My Lords, as the Prime Minister set out in another place on 29 June, the Government are seeking substantive reforms in four areas: sovereignty, economic governance, welfare and immigration, and competitiveness. Following the June European Council, talks have begun on these issues in Brussels. The European Council will return to the issue at its December meeting. The Government are committed to holding a referendum on EU membership before the end of 2017.
I thank the noble Earl for that reply, but is it not the case that in many areas the Government’s intentions are as clear as mud? Take, for example, employment law and social Europe: there are rumours about the Government seeking an opt-out from social Europe, and about ditching the working time directive and the agency worker directive. By the way, the working time directive gives four weeks’ paid holiday entitlement a year to workers. Is it not right that the British people should be given full details of what the Government are trying to achieve? At the moment we simply do not know what is true and what is innuendo. When can we learn that?
My Lords, the first phase of the work requires just these technical discussions. This is the start of the process. These discussions should be led by substance, not schedule. I quite understand the points made by the noble Lord, with all his experience of the trade union movement, but we are not going to show our hand and give our position away to other members.
Does the Minister agree that it was absurd of No. 10 to tell businesses to shut up about Europe on the ridiculous pretext that it would undermine the renegotiation? Does this not again demonstrate that the best strategy would be for the UK to lead a multilateral effort to reform the EU to enable it competently to tackle all those critical economic, security and humanitarian challenges that press in on us—an approach that would have a unifying, not divisive, effect?
My Lords, as far as the business community is concerned, both the CBI and the British Chambers of Commerce have supported my right honourable friend the Prime Minister’s proposals. On the other matter the noble Baroness raised, all other member states are being consulted on these issues.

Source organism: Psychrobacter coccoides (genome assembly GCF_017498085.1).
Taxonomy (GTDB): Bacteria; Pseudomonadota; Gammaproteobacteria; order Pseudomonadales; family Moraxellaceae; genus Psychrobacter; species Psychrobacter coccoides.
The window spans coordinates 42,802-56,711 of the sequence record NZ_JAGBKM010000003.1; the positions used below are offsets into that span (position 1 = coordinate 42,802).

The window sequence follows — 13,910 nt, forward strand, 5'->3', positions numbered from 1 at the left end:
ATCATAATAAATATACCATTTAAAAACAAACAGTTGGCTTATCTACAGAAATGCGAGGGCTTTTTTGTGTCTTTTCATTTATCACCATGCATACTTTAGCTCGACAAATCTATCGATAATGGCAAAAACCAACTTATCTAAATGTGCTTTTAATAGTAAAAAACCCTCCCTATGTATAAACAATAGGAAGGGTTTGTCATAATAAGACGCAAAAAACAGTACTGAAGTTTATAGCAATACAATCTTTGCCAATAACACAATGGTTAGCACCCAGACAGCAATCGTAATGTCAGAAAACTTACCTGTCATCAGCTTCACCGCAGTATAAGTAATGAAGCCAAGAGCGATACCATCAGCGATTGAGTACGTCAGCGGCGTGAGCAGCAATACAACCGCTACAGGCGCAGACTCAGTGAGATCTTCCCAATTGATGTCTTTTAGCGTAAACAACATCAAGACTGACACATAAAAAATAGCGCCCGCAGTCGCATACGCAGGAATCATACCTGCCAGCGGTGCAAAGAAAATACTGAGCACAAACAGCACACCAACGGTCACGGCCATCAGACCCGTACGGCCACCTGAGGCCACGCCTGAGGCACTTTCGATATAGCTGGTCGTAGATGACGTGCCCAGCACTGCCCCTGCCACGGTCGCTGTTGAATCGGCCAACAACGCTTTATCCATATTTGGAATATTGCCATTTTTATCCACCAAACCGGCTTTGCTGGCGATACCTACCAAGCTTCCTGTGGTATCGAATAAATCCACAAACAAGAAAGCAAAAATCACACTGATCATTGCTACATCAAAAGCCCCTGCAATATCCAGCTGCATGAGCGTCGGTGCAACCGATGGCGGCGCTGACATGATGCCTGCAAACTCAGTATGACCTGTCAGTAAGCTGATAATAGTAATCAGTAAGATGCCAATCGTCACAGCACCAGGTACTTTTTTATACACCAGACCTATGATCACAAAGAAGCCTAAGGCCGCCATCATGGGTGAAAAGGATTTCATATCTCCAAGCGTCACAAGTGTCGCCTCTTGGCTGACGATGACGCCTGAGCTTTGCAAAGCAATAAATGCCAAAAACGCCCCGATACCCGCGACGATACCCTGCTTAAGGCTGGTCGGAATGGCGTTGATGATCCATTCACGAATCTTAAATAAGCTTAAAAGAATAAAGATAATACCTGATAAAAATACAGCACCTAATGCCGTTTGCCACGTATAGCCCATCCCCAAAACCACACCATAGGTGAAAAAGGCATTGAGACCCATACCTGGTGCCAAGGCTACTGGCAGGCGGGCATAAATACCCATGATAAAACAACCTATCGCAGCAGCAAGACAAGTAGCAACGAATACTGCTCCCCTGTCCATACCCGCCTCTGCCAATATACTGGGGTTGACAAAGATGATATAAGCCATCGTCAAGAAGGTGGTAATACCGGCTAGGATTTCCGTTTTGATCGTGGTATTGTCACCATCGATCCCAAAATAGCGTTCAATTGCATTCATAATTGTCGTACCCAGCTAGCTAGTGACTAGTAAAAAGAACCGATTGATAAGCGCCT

My Lords, does the noble Earl agree that not declaring or showing your hand is appropriate for a game of cards but not for deciding the fate of a nation, especially when the people most interested in the outcome, and, indeed, the inputs, are the British public? Will he reconsider that position? Will he also consider what we read in the Financial Times yesterday: that the Government are seeking to persuade businesses not to declare their pro-European Union views for fear of upsetting the apple cart? Is it not appropriate for large investors and large employers in our country to say categorically and candidly where they stand on the future of our participation in the European Union and in the single market?
My Lords, the noble Lord brought the House’s attention to the recent newspaper article, which I did not see. If there is anything on which I can inform him, I will, of course, write to him. However, he is talking about making sure that Parliament is kept informed, and it will be. We are already keeping Parliament informed. My ministerial colleagues are having a conversation with a broad range of colleagues and Peers, and will continue to do so. In addition, the Foreign Secretary has indicated that he will be willing to appear before the EU Committee of the House of Lords at a later date.
My Lords, will the noble Earl think again a little about this brilliant tactic of not revealing our hand? How are we to get 27 other member states to agree to some firm substantive decisions if they do not know what it is we are trying to get? Might we not cause a little confusion by concealing our hand for too long?
I think there are far too many hands around, to be perfectly honest, my Lords. My right honourable friend the Prime Minister has spoken to all 27 member states on this issue. It is just as important to speak to some of the smaller states as it is to speak to the larger ones.
Does the noble Earl agree that some members of his party are tending to the view that if Europe did not exist we would have to invent it? Recent events, ranging from refugees to wider international questions, demonstrate that. Will the White Paper that is the result of all this have to demonstrate also that we are aware of all the legitimate points being made by the other 28 states—or 29, including the EEA and so on—and that we need to find consensus among all of them?
My Lords, consensus is very important. However, we should get back to the basics here. It is has been 40 years since the British people had a say on our European Union membership. The organisation has changed vastly since then and it is time to put that right.